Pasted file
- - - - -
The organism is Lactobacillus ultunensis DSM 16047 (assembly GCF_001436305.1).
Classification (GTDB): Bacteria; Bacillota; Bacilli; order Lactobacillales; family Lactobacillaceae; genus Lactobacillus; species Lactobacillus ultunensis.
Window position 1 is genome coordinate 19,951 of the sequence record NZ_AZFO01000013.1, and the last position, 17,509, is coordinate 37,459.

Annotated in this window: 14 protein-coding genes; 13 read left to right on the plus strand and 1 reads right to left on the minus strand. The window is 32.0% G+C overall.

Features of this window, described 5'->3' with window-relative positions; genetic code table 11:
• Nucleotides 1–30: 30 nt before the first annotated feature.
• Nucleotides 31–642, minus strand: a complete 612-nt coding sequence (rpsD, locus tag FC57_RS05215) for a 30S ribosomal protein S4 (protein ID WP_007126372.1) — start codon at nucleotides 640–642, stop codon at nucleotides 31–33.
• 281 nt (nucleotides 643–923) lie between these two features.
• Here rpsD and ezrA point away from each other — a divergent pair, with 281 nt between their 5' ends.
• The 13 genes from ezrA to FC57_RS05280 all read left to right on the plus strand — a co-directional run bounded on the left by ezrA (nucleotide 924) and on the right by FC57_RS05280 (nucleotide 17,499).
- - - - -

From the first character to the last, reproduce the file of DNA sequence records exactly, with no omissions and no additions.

The organism is Lactobacillus ultunensis DSM 16047 (assembly GCF_001436305.1).
Classification (GTDB): Bacteria; Bacillota; Bacilli; order Lactobacillales; family Lactobacillaceae; genus Lactobacillus; species Lactobacillus ultunensis.
Window position 1 is genome coordinate 19,951 of the sequence record NZ_AZFO01000013.1, and the last position, 17,509, is coordinate 37,459.

Annotated in this window: 14 protein-coding genes; 13 read left to right on the plus strand and 1 reads right to left on the minus strand. The window is 32.0% G+C overall.

Features of this window, described 5'->3' with window-relative positions; genetic code table 11:
• Nucleotides 1–30: 30 nt before the first annotated feature.
• Nucleotides 31–642, minus strand: a complete 612-nt coding sequence (rpsD, locus tag FC57_RS05215) for a 30S ribosomal protein S4 (protein ID WP_007126372.1) — start codon at nucleotides 640–642, stop codon at nucleotides 31–33.
• 281 nt (nucleotides 643–923) lie between these two features.
• Here rpsD and ezrA point away from each other — a divergent pair, with 281 nt between their 5' ends.
• The 13 genes from ezrA to FC57_RS05280 all read left to right on the plus strand — a co-directional run bounded on the left by ezrA (nucleotide 924) and on the right by FC57_RS05280 (nucleotide 17,499).